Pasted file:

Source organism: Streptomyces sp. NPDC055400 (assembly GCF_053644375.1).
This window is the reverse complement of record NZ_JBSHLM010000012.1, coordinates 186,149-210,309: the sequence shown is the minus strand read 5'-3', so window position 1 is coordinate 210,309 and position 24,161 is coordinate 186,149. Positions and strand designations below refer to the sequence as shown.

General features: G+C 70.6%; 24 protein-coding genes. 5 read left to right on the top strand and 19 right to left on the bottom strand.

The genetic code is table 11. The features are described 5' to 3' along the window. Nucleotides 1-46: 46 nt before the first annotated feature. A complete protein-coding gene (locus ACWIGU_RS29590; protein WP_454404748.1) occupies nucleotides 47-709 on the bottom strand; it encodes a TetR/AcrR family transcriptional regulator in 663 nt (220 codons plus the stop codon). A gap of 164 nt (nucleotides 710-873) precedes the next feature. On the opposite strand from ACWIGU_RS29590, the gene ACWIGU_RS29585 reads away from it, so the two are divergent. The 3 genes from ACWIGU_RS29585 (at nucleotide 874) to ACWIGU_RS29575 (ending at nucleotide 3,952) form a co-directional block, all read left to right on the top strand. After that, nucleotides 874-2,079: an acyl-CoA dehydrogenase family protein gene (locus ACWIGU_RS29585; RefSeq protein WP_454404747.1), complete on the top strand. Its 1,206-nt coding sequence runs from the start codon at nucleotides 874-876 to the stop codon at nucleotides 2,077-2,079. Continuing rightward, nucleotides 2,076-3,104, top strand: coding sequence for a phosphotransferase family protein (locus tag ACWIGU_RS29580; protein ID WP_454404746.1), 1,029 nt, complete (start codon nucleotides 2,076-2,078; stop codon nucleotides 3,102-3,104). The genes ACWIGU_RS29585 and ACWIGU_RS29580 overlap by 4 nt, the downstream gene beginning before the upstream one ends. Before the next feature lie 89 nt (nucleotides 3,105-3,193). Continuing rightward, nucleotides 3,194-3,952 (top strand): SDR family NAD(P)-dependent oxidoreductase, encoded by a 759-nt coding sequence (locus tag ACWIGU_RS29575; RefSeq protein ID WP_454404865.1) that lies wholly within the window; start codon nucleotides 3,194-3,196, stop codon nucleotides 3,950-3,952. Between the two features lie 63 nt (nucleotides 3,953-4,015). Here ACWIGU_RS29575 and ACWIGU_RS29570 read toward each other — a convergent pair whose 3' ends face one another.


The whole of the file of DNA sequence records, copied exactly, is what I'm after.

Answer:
Source organism: Streptomyces sp. NPDC055400 (assembly GCF_053644375.1).
This window is the reverse complement of record NZ_JBSHLM010000012.1, coordinates 186,149-210,309: the sequence shown is the minus strand read 5'-3', so window position 1 is coordinate 210,309 and position 24,161 is coordinate 186,149. Positions and strand designations below refer to the sequence as shown.

General features: G+C 70.6%; 24 protein-coding genes. 5 read left to right on the top strand and 19 right to left on the bottom strand.

The genetic code is table 11. The features are described 5' to 3' along the window. Nucleotides 1-46: 46 nt before the first annotated feature. A complete protein-coding gene (locus ACWIGU_RS29590; protein WP_454404748.1) occupies nucleotides 47-709 on the bottom strand; it encodes a TetR/AcrR family transcriptional regulator in 663 nt (220 codons plus the stop codon). A gap of 164 nt (nucleotides 710-873) precedes the next feature. On the opposite strand from ACWIGU_RS29590, the gene ACWIGU_RS29585 reads away from it, so the two are divergent. The 3 genes from ACWIGU_RS29585 (at nucleotide 874) to ACWIGU_RS29575 (ending at nucleotide 3,952) form a co-directional block, all read left to right on the top strand. After that, nucleotides 874-2,079: an acyl-CoA dehydrogenase family protein gene (locus ACWIGU_RS29585; RefSeq protein WP_454404747.1), complete on the top strand. Its 1,206-nt coding sequence runs from the start codon at nucleotides 874-876 to the stop codon at nucleotides 2,077-2,079. Continuing rightward, nucleotides 2,076-3,104, top strand: coding sequence for a phosphotransferase family protein (locus tag ACWIGU_RS29580; protein ID WP_454404746.1), 1,029 nt, complete (start codon nucleotides 2,076-2,078; stop codon nucleotides 3,102-3,104). The genes ACWIGU_RS29585 and ACWIGU_RS29580 overlap by 4 nt, the downstream gene beginning before the upstream one ends. Before the next feature lie 89 nt (nucleotides 3,105-3,193). Continuing rightward, nucleotides 3,194-3,952 (top strand): SDR family NAD(P)-dependent oxidoreductase, encoded by a 759-nt coding sequence (locus tag ACWIGU_RS29575; RefSeq protein ID WP_454404865.1) that lies wholly within the window; start codon nucleotides 3,194-3,196, stop codon nucleotides 3,950-3,952. Between the two features lie 63 nt (nucleotides 3,953-4,015). Here ACWIGU_RS29575 and ACWIGU_RS29570 read toward each other — a convergent pair whose 3' ends face one another.